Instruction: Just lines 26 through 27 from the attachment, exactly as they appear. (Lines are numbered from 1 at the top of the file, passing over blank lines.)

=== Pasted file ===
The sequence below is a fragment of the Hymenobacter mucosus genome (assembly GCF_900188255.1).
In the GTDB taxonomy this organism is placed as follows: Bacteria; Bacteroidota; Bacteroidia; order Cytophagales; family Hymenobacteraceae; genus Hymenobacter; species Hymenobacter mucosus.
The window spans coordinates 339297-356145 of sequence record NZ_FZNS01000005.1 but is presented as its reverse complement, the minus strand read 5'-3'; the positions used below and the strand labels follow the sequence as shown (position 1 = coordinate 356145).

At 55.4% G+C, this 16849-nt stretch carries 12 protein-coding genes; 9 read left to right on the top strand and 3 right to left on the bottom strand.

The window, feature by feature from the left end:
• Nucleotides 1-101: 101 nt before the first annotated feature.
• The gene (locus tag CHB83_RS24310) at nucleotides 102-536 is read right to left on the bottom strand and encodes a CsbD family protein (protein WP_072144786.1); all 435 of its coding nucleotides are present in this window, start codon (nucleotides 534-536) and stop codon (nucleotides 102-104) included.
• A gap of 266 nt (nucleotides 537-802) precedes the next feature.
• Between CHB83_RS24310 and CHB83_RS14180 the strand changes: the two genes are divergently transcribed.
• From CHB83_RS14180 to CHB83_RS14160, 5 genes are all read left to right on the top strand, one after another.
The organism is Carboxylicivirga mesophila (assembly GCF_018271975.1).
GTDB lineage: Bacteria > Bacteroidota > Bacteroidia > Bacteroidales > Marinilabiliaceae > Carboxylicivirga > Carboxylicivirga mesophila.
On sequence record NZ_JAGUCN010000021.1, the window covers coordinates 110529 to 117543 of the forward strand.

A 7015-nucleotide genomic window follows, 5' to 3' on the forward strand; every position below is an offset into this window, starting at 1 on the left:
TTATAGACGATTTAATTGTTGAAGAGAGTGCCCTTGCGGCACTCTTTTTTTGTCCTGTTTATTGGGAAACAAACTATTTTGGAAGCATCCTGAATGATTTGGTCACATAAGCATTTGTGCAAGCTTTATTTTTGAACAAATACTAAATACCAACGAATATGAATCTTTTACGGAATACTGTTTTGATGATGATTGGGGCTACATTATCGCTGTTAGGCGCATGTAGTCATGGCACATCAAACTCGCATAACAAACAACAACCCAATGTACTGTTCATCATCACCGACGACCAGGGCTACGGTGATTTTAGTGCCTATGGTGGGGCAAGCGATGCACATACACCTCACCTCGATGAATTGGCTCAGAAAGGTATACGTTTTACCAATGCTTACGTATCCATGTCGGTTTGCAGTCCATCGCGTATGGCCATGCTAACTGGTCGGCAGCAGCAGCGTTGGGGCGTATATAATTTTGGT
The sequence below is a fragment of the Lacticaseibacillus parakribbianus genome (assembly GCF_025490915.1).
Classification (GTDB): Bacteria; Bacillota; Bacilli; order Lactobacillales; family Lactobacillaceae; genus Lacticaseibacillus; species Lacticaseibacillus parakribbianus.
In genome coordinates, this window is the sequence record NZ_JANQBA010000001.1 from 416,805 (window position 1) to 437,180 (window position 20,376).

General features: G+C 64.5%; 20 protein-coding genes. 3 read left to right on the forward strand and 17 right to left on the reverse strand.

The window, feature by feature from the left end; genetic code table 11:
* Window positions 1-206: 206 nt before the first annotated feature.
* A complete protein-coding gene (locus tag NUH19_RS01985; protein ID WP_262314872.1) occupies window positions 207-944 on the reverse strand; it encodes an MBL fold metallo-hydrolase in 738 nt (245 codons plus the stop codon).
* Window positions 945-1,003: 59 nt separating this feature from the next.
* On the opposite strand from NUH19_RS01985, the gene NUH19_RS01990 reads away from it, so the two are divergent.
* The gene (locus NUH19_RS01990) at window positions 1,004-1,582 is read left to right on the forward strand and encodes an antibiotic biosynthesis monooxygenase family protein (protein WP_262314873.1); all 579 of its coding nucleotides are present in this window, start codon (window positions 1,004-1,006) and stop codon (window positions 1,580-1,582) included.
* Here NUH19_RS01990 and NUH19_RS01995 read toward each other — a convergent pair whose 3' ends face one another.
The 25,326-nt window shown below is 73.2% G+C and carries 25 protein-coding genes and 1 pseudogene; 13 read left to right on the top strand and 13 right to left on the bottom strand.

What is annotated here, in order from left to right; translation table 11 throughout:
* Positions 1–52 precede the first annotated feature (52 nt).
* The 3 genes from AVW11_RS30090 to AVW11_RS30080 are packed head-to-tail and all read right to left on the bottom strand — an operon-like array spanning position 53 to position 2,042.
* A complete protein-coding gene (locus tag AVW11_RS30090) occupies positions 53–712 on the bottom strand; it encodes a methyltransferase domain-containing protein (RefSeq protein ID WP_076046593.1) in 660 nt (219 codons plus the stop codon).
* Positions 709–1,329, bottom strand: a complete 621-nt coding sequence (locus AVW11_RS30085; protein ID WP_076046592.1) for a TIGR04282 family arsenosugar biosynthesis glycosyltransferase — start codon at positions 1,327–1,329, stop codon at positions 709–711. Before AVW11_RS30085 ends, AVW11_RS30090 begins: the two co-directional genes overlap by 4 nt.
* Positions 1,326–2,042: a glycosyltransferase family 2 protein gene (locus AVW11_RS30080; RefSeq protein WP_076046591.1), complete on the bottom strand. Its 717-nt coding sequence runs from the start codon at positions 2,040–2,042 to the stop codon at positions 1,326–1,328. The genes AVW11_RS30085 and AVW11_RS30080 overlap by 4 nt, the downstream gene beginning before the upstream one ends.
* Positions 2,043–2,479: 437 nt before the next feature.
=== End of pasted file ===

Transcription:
* Here NUH19_RS01990 and NUH19_RS01995 read toward each other — a convergent pair whose 3' ends face one another.
The 25,326-nt window shown below is 73.2% G+C and carries 25 protein-coding genes and 1 pseudogene; 13 read left to right on the top strand and 13 right to left on the bottom strand.